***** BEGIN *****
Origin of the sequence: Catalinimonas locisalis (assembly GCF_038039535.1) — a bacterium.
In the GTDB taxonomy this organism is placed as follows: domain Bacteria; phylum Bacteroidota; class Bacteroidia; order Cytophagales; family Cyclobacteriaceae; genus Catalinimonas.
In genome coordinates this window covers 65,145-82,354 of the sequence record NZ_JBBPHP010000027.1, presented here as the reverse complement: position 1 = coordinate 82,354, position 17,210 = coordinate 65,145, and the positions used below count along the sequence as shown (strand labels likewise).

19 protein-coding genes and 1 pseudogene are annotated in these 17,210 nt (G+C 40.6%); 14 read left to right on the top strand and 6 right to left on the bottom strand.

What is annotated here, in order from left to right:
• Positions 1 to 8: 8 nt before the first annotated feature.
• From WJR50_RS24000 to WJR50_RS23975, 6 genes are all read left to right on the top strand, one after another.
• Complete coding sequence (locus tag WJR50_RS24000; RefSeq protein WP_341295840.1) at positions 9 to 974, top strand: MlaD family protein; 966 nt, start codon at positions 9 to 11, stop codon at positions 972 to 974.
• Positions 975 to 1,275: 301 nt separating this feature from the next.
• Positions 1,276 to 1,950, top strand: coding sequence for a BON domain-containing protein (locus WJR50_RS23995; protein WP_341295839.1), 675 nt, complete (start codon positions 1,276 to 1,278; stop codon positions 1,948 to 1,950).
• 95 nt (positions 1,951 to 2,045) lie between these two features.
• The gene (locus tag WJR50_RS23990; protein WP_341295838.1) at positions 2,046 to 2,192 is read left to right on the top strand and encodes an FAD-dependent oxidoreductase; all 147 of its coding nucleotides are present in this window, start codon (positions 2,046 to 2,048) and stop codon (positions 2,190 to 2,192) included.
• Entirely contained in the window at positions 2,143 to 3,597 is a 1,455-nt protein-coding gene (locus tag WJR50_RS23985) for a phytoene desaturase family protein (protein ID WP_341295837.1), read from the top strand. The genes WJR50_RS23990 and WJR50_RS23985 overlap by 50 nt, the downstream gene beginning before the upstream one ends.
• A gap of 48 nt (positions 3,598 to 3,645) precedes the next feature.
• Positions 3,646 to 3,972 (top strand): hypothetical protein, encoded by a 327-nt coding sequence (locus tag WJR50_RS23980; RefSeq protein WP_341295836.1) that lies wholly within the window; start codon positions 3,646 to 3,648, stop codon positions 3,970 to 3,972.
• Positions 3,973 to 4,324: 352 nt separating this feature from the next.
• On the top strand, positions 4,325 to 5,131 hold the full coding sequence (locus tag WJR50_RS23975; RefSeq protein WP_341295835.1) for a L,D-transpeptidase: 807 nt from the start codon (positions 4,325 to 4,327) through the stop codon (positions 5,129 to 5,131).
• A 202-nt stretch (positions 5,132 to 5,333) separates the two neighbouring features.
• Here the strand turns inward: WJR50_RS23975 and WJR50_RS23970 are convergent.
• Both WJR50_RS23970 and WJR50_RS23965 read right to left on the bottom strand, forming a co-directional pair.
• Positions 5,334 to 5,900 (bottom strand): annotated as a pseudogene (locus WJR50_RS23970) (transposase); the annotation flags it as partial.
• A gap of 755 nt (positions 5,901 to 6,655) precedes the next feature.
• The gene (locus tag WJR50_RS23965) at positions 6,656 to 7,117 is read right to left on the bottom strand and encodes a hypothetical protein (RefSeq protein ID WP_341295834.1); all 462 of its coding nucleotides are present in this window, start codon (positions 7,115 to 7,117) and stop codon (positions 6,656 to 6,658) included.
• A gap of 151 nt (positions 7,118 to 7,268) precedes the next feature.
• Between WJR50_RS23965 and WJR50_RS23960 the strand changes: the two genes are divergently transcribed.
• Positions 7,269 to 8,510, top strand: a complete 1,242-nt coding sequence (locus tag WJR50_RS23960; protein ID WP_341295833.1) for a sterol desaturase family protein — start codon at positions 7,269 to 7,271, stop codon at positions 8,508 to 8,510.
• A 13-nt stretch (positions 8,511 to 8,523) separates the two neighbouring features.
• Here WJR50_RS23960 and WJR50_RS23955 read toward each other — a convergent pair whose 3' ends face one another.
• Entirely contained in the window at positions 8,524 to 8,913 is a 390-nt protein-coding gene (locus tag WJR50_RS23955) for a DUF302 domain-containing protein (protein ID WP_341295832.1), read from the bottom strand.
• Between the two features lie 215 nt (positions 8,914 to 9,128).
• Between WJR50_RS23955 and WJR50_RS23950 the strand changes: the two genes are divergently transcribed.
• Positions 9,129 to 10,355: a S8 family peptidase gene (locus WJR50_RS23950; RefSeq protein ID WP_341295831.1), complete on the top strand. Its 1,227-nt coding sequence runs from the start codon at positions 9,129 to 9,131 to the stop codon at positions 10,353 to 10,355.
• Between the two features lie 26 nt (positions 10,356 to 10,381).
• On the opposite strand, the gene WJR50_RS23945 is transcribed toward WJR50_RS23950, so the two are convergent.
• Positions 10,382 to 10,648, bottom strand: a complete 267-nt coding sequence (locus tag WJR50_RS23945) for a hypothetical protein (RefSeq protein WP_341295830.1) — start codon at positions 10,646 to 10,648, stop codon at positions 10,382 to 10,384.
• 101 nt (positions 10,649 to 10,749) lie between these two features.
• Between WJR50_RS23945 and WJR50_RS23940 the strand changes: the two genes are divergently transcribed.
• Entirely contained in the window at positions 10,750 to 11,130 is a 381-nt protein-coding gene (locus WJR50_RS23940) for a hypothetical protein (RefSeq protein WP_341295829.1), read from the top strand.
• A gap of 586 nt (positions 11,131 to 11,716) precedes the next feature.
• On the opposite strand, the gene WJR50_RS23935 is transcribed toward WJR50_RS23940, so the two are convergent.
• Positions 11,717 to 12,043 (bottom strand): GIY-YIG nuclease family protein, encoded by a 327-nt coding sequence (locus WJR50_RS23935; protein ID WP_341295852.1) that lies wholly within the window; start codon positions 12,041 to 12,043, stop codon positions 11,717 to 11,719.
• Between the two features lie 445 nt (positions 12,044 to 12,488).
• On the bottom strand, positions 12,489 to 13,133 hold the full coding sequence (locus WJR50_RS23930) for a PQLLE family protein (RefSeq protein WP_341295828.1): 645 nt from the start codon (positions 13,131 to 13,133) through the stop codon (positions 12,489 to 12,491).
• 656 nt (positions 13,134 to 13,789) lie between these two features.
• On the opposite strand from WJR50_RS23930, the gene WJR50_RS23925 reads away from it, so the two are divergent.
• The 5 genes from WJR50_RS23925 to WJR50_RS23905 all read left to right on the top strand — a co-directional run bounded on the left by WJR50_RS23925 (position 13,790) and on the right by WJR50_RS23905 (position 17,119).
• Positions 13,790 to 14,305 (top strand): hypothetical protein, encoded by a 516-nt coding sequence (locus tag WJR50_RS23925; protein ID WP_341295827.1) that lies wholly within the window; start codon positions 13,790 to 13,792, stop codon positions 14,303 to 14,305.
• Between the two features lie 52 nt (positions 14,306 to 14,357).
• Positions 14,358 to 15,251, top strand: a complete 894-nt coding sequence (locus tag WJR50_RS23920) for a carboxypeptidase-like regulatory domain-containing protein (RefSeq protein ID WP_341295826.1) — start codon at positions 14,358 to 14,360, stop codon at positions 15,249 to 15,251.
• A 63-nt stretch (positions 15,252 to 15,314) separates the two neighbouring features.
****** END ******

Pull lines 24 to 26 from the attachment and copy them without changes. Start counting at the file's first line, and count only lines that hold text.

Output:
• A gap of 151 nt (positions 7,118 to 7,268) precedes the next feature.
• Between WJR50_RS23965 and WJR50_RS23960 the strand changes: the two genes are divergently transcribed.
• Positions 7,269 to 8,510, top strand: a complete 1,242-nt coding sequence (locus tag WJR50_RS23960; protein ID WP_341295833.1) for a sterol desaturase family protein — start codon at positions 7,269 to 7,271, stop codon at positions 8,508 to 8,510.